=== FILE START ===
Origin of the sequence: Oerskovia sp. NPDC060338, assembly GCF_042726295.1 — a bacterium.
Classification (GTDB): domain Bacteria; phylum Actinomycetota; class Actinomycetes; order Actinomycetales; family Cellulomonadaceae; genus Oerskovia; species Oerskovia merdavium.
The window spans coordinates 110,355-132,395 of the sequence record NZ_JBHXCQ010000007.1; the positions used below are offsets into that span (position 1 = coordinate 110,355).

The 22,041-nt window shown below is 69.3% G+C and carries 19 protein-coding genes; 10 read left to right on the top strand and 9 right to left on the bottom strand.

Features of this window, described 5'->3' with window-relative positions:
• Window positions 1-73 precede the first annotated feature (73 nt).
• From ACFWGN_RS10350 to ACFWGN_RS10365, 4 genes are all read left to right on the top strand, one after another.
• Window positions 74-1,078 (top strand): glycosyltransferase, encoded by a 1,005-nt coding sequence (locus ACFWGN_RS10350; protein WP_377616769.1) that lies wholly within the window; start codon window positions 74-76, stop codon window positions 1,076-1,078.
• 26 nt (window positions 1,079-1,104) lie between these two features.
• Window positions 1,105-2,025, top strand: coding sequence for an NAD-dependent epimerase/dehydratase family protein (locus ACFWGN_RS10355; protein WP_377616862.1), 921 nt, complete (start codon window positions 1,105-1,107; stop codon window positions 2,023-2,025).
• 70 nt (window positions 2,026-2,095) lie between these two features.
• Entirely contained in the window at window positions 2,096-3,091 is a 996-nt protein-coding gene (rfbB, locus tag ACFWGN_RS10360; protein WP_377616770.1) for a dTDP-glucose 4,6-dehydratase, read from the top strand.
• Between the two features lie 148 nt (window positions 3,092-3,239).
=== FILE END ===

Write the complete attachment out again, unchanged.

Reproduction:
Origin of the sequence: Oerskovia sp. NPDC060338, assembly GCF_042726295.1 — a bacterium.
Classification (GTDB): domain Bacteria; phylum Actinomycetota; class Actinomycetes; order Actinomycetales; family Cellulomonadaceae; genus Oerskovia; species Oerskovia merdavium.
The window spans coordinates 110,355-132,395 of the sequence record NZ_JBHXCQ010000007.1; the positions used below are offsets into that span (position 1 = coordinate 110,355).

The 22,041-nt window shown below is 69.3% G+C and carries 19 protein-coding genes; 10 read left to right on the top strand and 9 right to left on the bottom strand.

Features of this window, described 5'->3' with window-relative positions:
• Window positions 1-73 precede the first annotated feature (73 nt).
• From ACFWGN_RS10350 to ACFWGN_RS10365, 4 genes are all read left to right on the top strand, one after another.
• Window positions 74-1,078 (top strand): glycosyltransferase, encoded by a 1,005-nt coding sequence (locus ACFWGN_RS10350; protein WP_377616769.1) that lies wholly within the window; start codon window positions 74-76, stop codon window positions 1,076-1,078.
• 26 nt (window positions 1,079-1,104) lie between these two features.
• Window positions 1,105-2,025, top strand: coding sequence for an NAD-dependent epimerase/dehydratase family protein (locus ACFWGN_RS10355; protein WP_377616862.1), 921 nt, complete (start codon window positions 1,105-1,107; stop codon window positions 2,023-2,025).
• 70 nt (window positions 2,026-2,095) lie between these two features.
• Entirely contained in the window at window positions 2,096-3,091 is a 996-nt protein-coding gene (rfbB, locus tag ACFWGN_RS10360; protein WP_377616770.1) for a dTDP-glucose 4,6-dehydratase, read from the top strand.
• Between the two features lie 148 nt (window positions 3,092-3,239).